5 / 5 Stars
Visceral, ambiguous and creepy - I liked it!
I really like this author. His writing reminds me of a hybrid of Stephen King (eerie, gory, wildly inventive) and David Mitchell / Haruki Murakami (weird, inconclusive, otherworldly). It's a good combination!
This one is supposedly 'semi-autobiographical' in that the main character is the author himself, aged 19, or something like that. He's a down-on-his luck magician who moves into a pokey little flat, only to find that it's a weirder place than he first imagined. For starters, there's the feeling of pressure that pervades the place. Then, there's the strange shower-room downstairs; and let's not even get started about the stuff that oozes out of the cracks in there...
This is broken up with flashbacks / storytellings of John's past, when he found a boy in the woods and looked after him. Except, this wasn't any normal boy; this kid could hardly speak (and when he did, mainly conversed in swearing), had broken, deformed fingers and black stuff seeping from his nose.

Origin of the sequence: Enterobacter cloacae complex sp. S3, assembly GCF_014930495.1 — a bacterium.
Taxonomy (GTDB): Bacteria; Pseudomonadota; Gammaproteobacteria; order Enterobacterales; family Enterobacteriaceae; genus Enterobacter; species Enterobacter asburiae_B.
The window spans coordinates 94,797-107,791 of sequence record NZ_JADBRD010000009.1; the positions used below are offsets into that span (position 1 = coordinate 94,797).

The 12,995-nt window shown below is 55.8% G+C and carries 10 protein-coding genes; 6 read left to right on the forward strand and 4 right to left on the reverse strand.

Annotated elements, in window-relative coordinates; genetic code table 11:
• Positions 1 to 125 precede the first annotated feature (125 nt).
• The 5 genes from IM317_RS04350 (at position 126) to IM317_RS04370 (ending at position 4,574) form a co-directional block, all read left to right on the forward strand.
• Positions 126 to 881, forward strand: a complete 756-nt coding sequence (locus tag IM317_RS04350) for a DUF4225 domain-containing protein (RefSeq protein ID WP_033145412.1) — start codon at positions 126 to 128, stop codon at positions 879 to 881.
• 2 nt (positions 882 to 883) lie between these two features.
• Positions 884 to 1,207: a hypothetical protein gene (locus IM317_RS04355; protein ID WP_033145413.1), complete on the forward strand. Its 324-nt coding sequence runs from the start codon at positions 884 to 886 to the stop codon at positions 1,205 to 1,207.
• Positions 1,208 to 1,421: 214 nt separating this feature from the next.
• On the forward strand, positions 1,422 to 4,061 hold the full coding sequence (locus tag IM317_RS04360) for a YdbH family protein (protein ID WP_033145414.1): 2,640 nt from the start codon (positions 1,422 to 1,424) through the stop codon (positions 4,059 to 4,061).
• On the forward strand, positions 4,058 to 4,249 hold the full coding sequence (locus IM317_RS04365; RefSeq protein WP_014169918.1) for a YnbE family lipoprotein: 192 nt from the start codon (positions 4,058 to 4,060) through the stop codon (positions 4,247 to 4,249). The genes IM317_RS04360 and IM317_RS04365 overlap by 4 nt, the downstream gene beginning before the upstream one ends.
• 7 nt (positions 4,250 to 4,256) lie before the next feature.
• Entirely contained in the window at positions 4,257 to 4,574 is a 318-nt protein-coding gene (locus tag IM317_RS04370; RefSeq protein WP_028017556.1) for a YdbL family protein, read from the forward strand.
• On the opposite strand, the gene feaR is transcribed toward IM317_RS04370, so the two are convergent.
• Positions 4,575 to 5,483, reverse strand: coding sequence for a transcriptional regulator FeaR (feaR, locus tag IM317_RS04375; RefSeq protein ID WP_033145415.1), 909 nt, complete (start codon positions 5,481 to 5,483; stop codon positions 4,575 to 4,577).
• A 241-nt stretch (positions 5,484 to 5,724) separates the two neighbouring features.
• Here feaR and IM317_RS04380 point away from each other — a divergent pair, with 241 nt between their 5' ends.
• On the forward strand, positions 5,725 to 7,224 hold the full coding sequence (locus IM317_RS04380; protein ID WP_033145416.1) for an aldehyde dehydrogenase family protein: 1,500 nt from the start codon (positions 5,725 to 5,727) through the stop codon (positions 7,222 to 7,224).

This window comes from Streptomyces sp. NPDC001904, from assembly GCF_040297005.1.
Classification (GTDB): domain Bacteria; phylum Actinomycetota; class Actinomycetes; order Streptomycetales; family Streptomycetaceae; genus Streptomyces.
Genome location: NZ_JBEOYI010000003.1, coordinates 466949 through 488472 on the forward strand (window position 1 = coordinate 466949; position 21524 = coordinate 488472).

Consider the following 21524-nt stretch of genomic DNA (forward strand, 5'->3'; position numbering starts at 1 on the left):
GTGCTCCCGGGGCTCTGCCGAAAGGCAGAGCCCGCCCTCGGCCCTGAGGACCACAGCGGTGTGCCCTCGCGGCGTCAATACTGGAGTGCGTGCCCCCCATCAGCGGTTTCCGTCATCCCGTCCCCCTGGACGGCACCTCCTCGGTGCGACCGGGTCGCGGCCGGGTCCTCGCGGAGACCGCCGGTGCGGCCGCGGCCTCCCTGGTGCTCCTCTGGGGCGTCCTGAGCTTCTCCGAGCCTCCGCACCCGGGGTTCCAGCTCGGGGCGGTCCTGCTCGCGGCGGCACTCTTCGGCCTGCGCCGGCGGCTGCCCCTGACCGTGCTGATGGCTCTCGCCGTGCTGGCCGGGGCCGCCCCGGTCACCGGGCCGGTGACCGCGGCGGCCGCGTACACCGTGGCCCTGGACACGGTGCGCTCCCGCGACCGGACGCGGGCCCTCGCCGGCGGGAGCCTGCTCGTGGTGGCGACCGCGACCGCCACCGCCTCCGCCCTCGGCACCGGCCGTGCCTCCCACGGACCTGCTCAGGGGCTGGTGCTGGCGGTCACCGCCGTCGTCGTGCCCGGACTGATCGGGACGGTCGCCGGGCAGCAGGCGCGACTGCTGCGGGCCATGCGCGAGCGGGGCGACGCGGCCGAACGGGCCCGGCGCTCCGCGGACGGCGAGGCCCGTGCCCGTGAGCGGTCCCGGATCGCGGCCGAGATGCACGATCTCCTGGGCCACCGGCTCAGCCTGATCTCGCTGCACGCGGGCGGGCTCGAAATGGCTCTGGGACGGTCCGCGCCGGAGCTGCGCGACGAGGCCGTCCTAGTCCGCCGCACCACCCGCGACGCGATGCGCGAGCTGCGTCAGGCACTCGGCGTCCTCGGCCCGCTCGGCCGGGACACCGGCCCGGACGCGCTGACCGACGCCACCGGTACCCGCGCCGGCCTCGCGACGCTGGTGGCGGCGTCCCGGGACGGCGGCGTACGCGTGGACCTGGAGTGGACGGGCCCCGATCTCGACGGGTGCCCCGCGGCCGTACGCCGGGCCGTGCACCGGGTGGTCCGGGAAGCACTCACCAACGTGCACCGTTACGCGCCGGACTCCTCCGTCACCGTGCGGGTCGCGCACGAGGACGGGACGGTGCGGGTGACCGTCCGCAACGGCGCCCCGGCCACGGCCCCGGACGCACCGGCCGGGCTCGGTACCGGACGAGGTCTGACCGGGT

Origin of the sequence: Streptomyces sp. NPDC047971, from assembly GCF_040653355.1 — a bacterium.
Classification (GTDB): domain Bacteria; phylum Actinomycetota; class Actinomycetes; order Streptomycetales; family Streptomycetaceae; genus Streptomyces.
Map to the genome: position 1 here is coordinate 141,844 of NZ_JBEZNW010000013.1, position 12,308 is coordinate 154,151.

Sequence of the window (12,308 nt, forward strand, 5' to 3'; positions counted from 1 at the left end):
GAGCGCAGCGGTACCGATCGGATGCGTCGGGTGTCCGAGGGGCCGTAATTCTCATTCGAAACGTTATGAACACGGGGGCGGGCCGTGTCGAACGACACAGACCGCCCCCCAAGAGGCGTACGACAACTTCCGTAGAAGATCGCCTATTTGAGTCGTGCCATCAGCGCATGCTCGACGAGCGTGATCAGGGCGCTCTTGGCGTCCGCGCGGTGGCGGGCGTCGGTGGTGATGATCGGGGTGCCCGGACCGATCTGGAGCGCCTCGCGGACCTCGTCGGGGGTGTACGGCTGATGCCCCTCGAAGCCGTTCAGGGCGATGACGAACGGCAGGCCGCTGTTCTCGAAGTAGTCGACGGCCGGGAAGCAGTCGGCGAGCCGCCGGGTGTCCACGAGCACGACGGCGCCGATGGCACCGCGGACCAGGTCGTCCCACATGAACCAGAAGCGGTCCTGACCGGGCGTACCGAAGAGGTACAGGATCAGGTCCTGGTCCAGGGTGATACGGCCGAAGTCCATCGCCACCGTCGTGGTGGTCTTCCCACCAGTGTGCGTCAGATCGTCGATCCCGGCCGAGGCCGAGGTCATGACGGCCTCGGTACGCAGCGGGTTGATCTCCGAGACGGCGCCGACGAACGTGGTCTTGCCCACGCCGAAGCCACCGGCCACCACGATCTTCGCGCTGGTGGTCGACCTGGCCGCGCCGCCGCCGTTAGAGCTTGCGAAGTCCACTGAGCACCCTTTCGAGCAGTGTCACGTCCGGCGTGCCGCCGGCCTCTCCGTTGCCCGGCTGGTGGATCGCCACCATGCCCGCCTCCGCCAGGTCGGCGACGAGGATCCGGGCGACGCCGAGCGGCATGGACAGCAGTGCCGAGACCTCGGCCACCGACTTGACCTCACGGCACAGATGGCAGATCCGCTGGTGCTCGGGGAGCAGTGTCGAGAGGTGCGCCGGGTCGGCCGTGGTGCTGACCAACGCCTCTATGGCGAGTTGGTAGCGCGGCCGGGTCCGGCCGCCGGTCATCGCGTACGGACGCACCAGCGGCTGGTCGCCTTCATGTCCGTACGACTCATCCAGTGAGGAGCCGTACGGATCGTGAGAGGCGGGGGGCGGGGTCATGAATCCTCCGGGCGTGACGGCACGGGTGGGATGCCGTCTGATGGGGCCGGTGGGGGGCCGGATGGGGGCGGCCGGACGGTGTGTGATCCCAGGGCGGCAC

The two tales, as you might imagine, connect - though not on this plane of existence. Yep, it's pretty weird stuff, but that's just the way I like it!
In terms of what works really well in this book - for me, one of the outstanding aspects is the mood of it. There's this pervasive atmosphere of bleakness, which from having read two of the author's previous books, seems to be his signature style. I really like it - it works wonderfully for this sort of subject matter.
I personally love the ambiguity of it too - I always appreciate an author who doesn't have to deliver all the answers to the reader; sometimes it's fun to leave it open-ended and let us do the work instead.
Make no mistakes, this is quite a gory read (especially towards the end). I don't like gratuitous violence, but in this instance, I felt it was necessary to get the weirdness of the story across. It's a creepy, unsettling read and I really, really enjoyed it. Next one please!